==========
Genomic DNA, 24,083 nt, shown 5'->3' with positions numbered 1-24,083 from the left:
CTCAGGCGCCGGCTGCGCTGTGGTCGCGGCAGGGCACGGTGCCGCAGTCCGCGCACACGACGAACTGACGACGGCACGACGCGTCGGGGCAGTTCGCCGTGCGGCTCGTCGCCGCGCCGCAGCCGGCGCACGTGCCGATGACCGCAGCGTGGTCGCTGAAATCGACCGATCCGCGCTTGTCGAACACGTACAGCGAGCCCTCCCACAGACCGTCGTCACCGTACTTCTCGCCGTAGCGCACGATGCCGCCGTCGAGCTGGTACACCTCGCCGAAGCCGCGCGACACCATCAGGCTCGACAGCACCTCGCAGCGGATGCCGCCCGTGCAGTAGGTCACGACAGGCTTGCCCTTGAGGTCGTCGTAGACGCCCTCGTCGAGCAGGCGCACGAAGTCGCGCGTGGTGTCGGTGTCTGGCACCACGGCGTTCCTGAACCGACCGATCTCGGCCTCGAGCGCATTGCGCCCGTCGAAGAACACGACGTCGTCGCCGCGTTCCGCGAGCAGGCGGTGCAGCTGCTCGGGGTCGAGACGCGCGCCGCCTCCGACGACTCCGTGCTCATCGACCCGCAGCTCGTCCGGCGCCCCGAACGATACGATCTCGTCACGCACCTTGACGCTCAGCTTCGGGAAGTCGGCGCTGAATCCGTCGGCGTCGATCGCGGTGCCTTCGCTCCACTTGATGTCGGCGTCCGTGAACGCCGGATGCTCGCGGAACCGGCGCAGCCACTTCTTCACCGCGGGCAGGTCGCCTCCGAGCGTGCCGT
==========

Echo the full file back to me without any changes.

Genomic DNA, 24,083 nt, shown 5'->3' with positions numbered 1-24,083 from the left:
CTCAGGCGCCGGCTGCGCTGTGGTCGCGGCAGGGCACGGTGCCGCAGTCCGCGCACACGACGAACTGACGACGGCACGACGCGTCGGGGCAGTTCGCCGTGCGGCTCGTCGCCGCGCCGCAGCCGGCGCACGTGCCGATGACCGCAGCGTGGTCGCTGAAATCGACCGATCCGCGCTTGTCGAACACGTACAGCGAGCCCTCCCACAGACCGTCGTCACCGTACTTCTCGCCGTAGCGCACGATGCCGCCGTCGAGCTGGTACACCTCGCCGAAGCCGCGCGACACCATCAGGCTCGACAGCACCTCGCAGCGGATGCCGCCCGTGCAGTAGGTCACGACAGGCTTGCCCTTGAGGTCGTCGTAGACGCCCTCGTCGAGCAGGCGCACGAAGTCGCGCGTGGTGTCGGTGTCTGGCACCACGGCGTTCCTGAACCGACCGATCTCGGCCTCGAGCGCATTGCGCCCGTCGAAGAACACGACGTCGTCGCCGCGTTCCGCGAGCAGGCGGTGCAGCTGCTCGGGGTCGAGACGCGCGCCGCCTCCGACGACTCCGTGCTCATCGACCCGCAGCTCGTCCGGCGCCCCGAACGATACGATCTCGTCACGCACCTTGACGCTCAGCTTCGGGAAGTCGGCGCTGAATCCGTCGGCGTCGATCGCGGTGCCTTCGCTCCACTTGATGTCGGCGTCCGTGAACGCCGGATGCTCGCGGAACCGGCGCAGCCACTTCTTCACCGCGGGCAGGTCGCCTCCGAGCGTGCCGT